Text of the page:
Mike Woodson fine with criticism

GREENBURGH, N.Y. -- Mike Woodson does not believe comments by Tyson Chandler and Carmelo Anthony about the New York Knicks being outschemed and exploited in Monday's 103-80 loss to Brooklyn were attacks on his coaching.

"Absolutely not," Woodson said Tuesday. "I think when you win games things are OK. When you lose games things seem to creep in. I don't ever air and don't like players airing [problems]. Tyson and I, we spoke. I don't know exactly what was actually said from Tyson, but at the end of the day I have to coach and I have to get players playing harder and smarter. That's their job to do that."

The Knicks dropped their fourth straight game Monday after the Nets bludgeoned them at home. After the loss -- in which the Nets shot 49.3 percent from the field -- Chandler questioned the team's defensive strategy to constantly switch on pick-and-rolls.

"I think we came to play. They outschemed us," Chandler said. "They played to our defense as far their offensive scheme, knowing our rotations and knowing what we wanted to accomplish. Kind of putting us in vulnerable situations."

Anthony also praised former Knicks and current Nets coach Jason Kidd for capitalizing on matchups. The Knicks couldn't stop Joe Johnson, who scored 25 points.

"They played to the mismatches," Anthony said Monday. "That's something that Jason does well, even when he was here. That was his big thing: Play to the mismatch."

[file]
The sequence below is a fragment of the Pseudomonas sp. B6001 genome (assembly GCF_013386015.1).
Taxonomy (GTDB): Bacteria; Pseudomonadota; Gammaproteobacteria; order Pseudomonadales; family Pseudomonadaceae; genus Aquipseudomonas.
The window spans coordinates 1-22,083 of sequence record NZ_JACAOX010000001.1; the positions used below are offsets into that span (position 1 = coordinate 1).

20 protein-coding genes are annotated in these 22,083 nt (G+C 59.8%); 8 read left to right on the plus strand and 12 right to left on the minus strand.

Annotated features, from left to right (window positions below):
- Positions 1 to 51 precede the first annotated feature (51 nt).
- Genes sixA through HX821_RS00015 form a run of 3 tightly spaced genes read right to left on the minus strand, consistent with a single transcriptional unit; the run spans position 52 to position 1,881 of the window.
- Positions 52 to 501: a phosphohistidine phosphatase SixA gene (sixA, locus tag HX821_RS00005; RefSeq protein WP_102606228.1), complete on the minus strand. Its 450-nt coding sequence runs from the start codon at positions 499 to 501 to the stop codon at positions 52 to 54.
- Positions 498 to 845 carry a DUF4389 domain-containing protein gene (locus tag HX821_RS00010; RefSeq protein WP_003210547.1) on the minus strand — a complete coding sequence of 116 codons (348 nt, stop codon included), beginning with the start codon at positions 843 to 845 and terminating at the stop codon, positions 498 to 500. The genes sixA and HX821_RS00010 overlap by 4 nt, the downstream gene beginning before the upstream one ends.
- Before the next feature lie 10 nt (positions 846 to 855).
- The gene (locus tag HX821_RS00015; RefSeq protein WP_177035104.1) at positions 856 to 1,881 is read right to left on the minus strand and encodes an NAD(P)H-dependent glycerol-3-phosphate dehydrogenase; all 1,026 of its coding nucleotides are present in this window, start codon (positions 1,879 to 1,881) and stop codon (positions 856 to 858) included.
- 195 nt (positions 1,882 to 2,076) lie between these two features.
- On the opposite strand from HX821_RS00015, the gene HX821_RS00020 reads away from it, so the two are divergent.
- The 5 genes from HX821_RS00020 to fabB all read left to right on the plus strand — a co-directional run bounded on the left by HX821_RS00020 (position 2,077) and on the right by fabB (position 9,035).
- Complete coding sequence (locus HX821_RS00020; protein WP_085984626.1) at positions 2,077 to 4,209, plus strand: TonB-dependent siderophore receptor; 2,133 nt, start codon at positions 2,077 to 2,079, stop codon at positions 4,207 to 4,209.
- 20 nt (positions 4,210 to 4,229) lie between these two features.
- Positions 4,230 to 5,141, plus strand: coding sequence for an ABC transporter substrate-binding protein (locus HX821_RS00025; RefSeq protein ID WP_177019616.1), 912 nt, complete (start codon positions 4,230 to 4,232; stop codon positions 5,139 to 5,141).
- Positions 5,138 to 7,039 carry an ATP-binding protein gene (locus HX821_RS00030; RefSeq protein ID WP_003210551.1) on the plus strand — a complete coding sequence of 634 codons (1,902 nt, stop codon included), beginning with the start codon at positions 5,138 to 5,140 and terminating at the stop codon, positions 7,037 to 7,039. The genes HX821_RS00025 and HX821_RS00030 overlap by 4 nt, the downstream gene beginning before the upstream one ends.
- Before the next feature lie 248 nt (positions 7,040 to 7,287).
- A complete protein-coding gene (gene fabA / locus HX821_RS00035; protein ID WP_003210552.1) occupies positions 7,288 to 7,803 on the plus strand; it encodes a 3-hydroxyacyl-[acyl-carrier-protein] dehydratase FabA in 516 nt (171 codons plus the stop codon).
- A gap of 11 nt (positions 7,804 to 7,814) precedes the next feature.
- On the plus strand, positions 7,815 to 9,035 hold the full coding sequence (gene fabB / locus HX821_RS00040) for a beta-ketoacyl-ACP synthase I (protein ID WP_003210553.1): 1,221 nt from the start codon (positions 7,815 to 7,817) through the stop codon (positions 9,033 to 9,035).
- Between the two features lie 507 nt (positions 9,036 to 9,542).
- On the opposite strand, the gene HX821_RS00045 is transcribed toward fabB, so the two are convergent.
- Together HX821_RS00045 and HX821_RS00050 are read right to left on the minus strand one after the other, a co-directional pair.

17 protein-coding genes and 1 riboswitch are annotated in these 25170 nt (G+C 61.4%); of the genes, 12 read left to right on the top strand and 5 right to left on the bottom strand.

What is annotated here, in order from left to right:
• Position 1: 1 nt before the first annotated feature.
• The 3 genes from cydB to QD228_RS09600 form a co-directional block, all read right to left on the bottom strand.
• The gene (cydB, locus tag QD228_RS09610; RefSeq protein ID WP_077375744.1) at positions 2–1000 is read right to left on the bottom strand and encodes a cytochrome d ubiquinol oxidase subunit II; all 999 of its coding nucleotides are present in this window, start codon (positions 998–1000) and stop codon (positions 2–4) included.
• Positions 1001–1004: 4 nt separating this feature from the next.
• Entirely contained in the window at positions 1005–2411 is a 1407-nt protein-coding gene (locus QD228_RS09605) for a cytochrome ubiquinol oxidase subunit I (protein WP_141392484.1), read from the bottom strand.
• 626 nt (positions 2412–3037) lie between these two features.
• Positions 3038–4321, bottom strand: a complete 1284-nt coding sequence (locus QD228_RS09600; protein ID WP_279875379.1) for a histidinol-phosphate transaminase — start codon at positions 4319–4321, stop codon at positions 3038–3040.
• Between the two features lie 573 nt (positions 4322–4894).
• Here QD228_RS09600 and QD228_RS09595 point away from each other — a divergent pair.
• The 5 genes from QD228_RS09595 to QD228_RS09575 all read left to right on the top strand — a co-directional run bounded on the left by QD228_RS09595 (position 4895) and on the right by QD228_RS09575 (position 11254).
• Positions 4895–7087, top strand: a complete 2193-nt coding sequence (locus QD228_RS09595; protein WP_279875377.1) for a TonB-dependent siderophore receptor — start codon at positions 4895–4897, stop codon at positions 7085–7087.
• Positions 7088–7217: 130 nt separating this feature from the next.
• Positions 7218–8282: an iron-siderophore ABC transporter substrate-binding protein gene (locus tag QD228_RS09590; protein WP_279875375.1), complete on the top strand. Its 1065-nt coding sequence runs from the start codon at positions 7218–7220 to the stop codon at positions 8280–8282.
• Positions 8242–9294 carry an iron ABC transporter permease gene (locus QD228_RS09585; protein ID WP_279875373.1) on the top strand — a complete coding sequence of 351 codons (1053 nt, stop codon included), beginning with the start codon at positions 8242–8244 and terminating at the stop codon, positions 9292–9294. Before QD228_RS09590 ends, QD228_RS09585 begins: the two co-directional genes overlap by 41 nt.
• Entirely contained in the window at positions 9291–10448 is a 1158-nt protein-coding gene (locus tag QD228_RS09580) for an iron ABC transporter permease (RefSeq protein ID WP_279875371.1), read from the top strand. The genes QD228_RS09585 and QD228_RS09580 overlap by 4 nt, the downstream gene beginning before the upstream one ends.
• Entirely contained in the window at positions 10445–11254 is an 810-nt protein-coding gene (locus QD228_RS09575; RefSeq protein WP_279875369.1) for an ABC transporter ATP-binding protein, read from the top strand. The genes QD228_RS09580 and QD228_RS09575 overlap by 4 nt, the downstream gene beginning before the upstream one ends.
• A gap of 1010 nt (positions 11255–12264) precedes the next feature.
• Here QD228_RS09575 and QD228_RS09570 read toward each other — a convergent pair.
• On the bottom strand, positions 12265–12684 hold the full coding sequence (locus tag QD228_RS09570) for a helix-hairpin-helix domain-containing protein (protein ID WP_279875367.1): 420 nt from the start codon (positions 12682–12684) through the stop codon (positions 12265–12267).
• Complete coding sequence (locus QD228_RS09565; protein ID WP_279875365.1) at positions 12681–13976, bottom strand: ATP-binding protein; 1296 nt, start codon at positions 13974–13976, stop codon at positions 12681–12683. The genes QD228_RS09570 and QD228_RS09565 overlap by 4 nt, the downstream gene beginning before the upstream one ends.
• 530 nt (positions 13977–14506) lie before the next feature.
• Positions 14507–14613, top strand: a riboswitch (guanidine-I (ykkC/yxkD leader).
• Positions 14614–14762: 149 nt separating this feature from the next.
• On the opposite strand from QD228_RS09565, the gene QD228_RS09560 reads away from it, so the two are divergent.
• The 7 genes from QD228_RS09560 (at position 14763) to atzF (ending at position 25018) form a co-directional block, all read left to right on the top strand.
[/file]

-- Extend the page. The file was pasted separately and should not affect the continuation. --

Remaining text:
Woodson stressed Tuesday that he prefers players keeping issues within the team, but he did not criticize Chandler or Anthony for voicing their opinions.

"Sometimes it's healthy when players get upset; it means they're ticking a little bit. If they want to lash out at me, that's fine. I'm not a coach that takes things personally," Woodson said. "At the end of the day we got to meet at a common ground and win ball games. That's what it's all about and that's what I'm trying to be about. I still have to stay positive and I still have to coach and push this team to play at a high level, and that's what I'm going to try to do the rest of the way."

"I'm not kicking Tyson to the curb. I'm not going to kick Melo or anybody to the curb, because at the end of the day we're all in this foxhole together and we've got to figure it out."

Despite the critiques from players and the Knicks' 15-26 record, Woodson again said he's not worried about his job status.

"This is 30 years I've been around this business. It happens to coaches. But my focus is not on that," Woodson said. "My focus is trying to salvage this season with 41 games left to get us back to the top. That's the only thing I'm focusing on and I'm going to continue to think that way."

Chandler said Tuesday his comments were not a shot at Woodson. The former defensive player of the year with the Knicks is undoubtedly the team's best defender. His criticism of their defense would carry more weight than if another Knicks player was to state his problems with the defense.

"I think we were just discussing the game and what we saw. They weren't shots at coach. We were just saying what we saw and that's that," Chandler said of his and Anthony's remarks.

"We were frustrated with both ends. When you're losing, nothing is fun. Then you have to make changes, you have to make adjustments when you're losing because obviously things aren't working. So that wasn't meant to be a shot. It was being truthful."

The center said everything is fine between him and Woodson. The Knicks return to the court Wednesday at home against Philadelphia.

"Anything I say, as long as I'm here and as long as I'm playing the game, I'm not going to take a shot at one of my teammates or coaches. Anything I say, I say to them, to their face," Chandler said. "But I will be honest about what I saw in the game. But that's not meant to nitpick at anybody or send any messages. I'll send my messages directly."